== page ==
Pizza spread to America, France, England and Spain, where it was little known until after World War II. While occupying Italian territories, many American and European soldiers tasted Pizza for the first time. It was love at first taste! Italian immigrants had been selling Pizzas in their American stores for some time, but it was the returning soldiers with a lust for the saucy delight that drew the Pizzas out of the quiet Italian neighborhoods into the main stream of city life all over the continent. In fact, the square “Sicilian Pizza” which is so popular and was the forerunner of the now well-promoted “Party Pizza” is an American invention. Real Sicilian Pizza has no cheese or anchovies.

Today we celebrate Pizza. February 9 is International Pizza Day and the Guinness Book of Records states that the largest Pizza ever made and eaten was created in Havana, Florida and was 100 feet and 1 inch across!

American and Canadian citizens will eat an average 23 pounds of Pizza, per person, per year. Pepperoni and Cheese is the favorite combination, especially with the younger set, and is second only to the hamburger as this continent’s favorite food.

Pizzas can be made either healthy or fatty, depending upon what you use for the toppings. They come in many forms such as Calzones (half the dough is topped then the other half folded over to form a large half-moon shaped Pizza Pocket, which is then baked). It also comes in various forms such as breads, rolls, pan pizza, stuffed crust pizza, thin crust Pizza and thick crust pizza, wholewheat crust, and bagel crust.

The concept has also taken many forms such as Mexican Pizza (a pizza dough topped with chili or taco filling, shredded Cheddar, chopped onions, tomatoes and Jalapeno peppers), Ice Cream Pizza, Candy Pizza and even Pizza cake as well as Pizza flavored items such as Potato Chips and Tortilla Snacks!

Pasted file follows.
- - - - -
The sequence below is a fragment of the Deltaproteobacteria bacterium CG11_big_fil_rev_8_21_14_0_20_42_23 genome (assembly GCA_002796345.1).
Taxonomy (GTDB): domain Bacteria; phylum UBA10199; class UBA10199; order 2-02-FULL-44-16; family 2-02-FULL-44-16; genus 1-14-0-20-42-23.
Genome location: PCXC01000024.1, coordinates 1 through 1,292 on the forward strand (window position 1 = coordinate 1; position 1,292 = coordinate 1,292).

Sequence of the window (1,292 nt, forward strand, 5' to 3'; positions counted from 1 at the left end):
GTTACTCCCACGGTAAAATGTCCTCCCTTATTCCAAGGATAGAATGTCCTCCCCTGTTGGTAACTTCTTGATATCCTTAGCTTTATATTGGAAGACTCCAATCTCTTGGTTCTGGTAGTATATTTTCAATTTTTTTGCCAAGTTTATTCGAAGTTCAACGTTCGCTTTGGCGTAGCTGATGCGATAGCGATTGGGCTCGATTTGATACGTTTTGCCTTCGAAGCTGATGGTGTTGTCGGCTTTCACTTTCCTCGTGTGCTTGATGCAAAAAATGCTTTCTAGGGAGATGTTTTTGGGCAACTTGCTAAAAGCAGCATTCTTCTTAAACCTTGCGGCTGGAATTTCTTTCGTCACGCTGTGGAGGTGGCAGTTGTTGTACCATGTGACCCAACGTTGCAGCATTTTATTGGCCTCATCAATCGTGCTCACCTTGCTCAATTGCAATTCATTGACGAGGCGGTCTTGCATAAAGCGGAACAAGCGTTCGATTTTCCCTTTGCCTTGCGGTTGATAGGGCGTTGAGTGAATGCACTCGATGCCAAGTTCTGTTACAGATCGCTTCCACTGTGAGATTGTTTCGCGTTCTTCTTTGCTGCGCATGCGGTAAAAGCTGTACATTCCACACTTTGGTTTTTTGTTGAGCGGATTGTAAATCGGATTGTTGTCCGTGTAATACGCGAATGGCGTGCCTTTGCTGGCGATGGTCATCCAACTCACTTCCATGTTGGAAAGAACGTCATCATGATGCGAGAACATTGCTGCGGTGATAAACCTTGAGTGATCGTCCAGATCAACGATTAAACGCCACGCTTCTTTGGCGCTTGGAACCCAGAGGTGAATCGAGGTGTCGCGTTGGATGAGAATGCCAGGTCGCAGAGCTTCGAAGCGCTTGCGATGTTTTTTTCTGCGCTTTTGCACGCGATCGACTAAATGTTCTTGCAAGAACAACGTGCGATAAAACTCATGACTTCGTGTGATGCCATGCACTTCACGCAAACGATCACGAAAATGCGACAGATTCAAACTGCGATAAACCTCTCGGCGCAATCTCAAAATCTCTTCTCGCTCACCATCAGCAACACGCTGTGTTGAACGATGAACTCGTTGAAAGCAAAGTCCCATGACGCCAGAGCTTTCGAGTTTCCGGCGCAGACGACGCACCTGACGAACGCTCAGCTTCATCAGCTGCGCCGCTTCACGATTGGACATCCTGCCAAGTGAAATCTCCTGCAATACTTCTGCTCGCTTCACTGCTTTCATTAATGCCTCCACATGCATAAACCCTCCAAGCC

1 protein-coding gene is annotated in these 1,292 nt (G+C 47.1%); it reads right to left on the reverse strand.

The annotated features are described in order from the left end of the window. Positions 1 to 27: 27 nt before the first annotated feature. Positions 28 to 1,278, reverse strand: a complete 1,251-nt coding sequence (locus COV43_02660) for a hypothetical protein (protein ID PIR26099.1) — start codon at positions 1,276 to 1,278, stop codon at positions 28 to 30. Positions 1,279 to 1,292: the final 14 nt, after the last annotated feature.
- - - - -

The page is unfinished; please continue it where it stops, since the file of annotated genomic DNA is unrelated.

So, next time you eat a Pizza, stop and think of Queen Margherita and Chef Rafaelle and be grateful that a Queen would dare stoop to eat peasant bread.
About the name: The word “pie” does not refer to the crust, nor even to the shape or position of the crust. The Oxford English, the Webster’s unabridged,and lexicographer Charles Earl Funk, all agree that the elemental word “pie” relates to the Magpie, a bird with feathers splotched in two colors, a bird called “Pica” by the Romans, whence the English “Pie” and the alteration of “Pica” to “Pizza”. The name relates to the bird’s double color and its habit of gathering odds and ends as does a Pizza, or Pie, gather, and consist of, varied ingredients.
also read: cooking pizza in Naples pizza and mein papa

Ready to cook pizza? You can make your own pizza dough or buy prepared.  Click on the links for recipes, many from our best chefs:
• basic pizza dough – from Mark Bittman
• pizza dough
• Neapolitan pizza
• calzone
• calzone – sausage & mushroom calzones
• Chef Michel Roux’ Calzone
• Chicago-Style Pizza
• sicilian pizza
• mushroom pizza
• Pesto Pizza
• Pesto Pizza Two
• pesto pizza three
• pizza with mozzarellla, prosciutto, and baby arugula
• peppered shrimp scampi & sun-dried tomato-olive pizza
• pizza with arugula, corn, and bacon – from Mark Bittman
• calzone with artichoke hearts
• Party Pita Pizzas  – From Paula Deen
• pizza -Rick Tramonto’s Four Cheese Pizza (pizza ai quatro formaggi)
• vegetable – Berghoff’s Veggie Pizza